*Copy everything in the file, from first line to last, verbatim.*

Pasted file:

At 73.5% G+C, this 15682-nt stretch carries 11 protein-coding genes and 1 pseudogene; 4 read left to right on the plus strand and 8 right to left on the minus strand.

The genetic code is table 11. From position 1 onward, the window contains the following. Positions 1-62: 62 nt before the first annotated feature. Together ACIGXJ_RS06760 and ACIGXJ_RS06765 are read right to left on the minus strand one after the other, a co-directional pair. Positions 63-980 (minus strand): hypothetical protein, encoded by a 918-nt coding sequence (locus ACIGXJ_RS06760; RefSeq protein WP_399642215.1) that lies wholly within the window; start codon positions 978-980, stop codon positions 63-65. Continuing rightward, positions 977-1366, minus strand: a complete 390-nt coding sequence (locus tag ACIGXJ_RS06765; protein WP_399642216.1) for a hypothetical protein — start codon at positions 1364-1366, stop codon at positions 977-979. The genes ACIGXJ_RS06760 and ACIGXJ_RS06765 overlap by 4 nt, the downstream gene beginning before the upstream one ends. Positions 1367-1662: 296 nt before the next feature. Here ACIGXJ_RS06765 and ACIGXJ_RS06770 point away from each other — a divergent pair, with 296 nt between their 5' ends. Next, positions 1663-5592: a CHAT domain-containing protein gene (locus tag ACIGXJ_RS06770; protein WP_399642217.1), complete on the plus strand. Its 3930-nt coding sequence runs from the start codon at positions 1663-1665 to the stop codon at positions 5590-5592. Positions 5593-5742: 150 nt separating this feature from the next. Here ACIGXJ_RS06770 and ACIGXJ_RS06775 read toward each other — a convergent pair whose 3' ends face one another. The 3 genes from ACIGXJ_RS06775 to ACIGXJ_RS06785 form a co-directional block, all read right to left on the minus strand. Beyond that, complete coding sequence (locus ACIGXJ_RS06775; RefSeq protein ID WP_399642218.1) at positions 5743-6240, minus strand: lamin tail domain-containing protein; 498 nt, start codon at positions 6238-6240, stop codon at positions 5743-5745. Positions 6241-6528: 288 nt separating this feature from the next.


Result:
At 73.5% G+C, this 15682-nt stretch carries 11 protein-coding genes and 1 pseudogene; 4 read left to right on the plus strand and 8 right to left on the minus strand.

The genetic code is table 11. From position 1 onward, the window contains the following. Positions 1-62: 62 nt before the first annotated feature. Together ACIGXJ_RS06760 and ACIGXJ_RS06765 are read right to left on the minus strand one after the other, a co-directional pair. Positions 63-980 (minus strand): hypothetical protein, encoded by a 918-nt coding sequence (locus ACIGXJ_RS06760; RefSeq protein WP_399642215.1) that lies wholly within the window; start codon positions 978-980, stop codon positions 63-65. Continuing rightward, positions 977-1366, minus strand: a complete 390-nt coding sequence (locus tag ACIGXJ_RS06765; protein WP_399642216.1) for a hypothetical protein — start codon at positions 1364-1366, stop codon at positions 977-979. The genes ACIGXJ_RS06760 and ACIGXJ_RS06765 overlap by 4 nt, the downstream gene beginning before the upstream one ends. Positions 1367-1662: 296 nt before the next feature. Here ACIGXJ_RS06765 and ACIGXJ_RS06770 point away from each other — a divergent pair, with 296 nt between their 5' ends. Next, positions 1663-5592: a CHAT domain-containing protein gene (locus tag ACIGXJ_RS06770; protein WP_399642217.1), complete on the plus strand. Its 3930-nt coding sequence runs from the start codon at positions 1663-1665 to the stop codon at positions 5590-5592. Positions 5593-5742: 150 nt separating this feature from the next. Here ACIGXJ_RS06770 and ACIGXJ_RS06775 read toward each other — a convergent pair whose 3' ends face one another. The 3 genes from ACIGXJ_RS06775 to ACIGXJ_RS06785 form a co-directional block, all read right to left on the minus strand. Beyond that, complete coding sequence (locus ACIGXJ_RS06775; RefSeq protein ID WP_399642218.1) at positions 5743-6240, minus strand: lamin tail domain-containing protein; 498 nt, start codon at positions 6238-6240, stop codon at positions 5743-5745. Positions 6241-6528: 288 nt separating this feature from the next.